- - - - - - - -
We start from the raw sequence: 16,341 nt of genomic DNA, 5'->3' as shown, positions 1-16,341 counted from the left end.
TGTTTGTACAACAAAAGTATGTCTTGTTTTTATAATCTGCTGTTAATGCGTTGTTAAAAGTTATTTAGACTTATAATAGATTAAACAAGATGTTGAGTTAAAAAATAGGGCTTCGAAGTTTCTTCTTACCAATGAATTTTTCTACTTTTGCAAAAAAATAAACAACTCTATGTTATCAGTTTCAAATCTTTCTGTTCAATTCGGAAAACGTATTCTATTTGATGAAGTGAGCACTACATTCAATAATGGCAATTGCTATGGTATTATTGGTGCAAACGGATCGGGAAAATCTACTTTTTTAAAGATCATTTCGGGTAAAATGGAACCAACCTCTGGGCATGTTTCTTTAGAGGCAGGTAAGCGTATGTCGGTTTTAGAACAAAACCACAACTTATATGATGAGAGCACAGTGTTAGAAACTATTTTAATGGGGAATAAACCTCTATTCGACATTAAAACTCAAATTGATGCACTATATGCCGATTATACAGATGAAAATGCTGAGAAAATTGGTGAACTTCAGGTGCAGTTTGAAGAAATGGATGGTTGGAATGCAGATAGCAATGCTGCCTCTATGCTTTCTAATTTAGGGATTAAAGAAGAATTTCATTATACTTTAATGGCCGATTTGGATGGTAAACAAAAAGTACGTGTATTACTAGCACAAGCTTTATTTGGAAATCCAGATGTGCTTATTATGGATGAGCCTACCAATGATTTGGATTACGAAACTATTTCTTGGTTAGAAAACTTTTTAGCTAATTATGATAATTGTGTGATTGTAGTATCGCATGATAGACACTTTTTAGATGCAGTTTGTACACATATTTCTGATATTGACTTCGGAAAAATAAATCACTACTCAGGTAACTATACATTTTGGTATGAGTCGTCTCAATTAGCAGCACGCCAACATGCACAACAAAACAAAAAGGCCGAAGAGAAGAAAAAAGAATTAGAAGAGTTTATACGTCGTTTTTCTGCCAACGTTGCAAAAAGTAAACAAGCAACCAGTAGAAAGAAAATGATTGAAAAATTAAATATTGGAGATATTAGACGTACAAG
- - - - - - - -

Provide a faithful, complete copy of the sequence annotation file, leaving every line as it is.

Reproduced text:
We start from the raw sequence: 16,341 nt of genomic DNA, 5'->3' as shown, positions 1-16,341 counted from the left end.
TGTTTGTACAACAAAAGTATGTCTTGTTTTTATAATCTGCTGTTAATGCGTTGTTAAAAGTTATTTAGACTTATAATAGATTAAACAAGATGTTGAGTTAAAAAATAGGGCTTCGAAGTTTCTTCTTACCAATGAATTTTTCTACTTTTGCAAAAAAATAAACAACTCTATGTTATCAGTTTCAAATCTTTCTGTTCAATTCGGAAAACGTATTCTATTTGATGAAGTGAGCACTACATTCAATAATGGCAATTGCTATGGTATTATTGGTGCAAACGGATCGGGAAAATCTACTTTTTTAAAGATCATTTCGGGTAAAATGGAACCAACCTCTGGGCATGTTTCTTTAGAGGCAGGTAAGCGTATGTCGGTTTTAGAACAAAACCACAACTTATATGATGAGAGCACAGTGTTAGAAACTATTTTAATGGGGAATAAACCTCTATTCGACATTAAAACTCAAATTGATGCACTATATGCCGATTATACAGATGAAAATGCTGAGAAAATTGGTGAACTTCAGGTGCAGTTTGAAGAAATGGATGGTTGGAATGCAGATAGCAATGCTGCCTCTATGCTTTCTAATTTAGGGATTAAAGAAGAATTTCATTATACTTTAATGGCCGATTTGGATGGTAAACAAAAAGTACGTGTATTACTAGCACAAGCTTTATTTGGAAATCCAGATGTGCTTATTATGGATGAGCCTACCAATGATTTGGATTACGAAACTATTTCTTGGTTAGAAAACTTTTTAGCTAATTATGATAATTGTGTGATTGTAGTATCGCATGATAGACACTTTTTAGATGCAGTTTGTACACATATTTCTGATATTGACTTCGGAAAAATAAATCACTACTCAGGTAACTATACATTTTGGTATGAGTCGTCTCAATTAGCAGCACGCCAACATGCACAACAAAACAAAAAGGCCGAAGAGAAGAAAAAAGAATTAGAAGAGTTTATACGTCGTTTTTCTGCCAACGTTGCAAAAAGTAAACAAGCAACCAGTAGAAAGAAAATGATTGAAAAATTAAATATTGGAGATATTAGACGTACAAG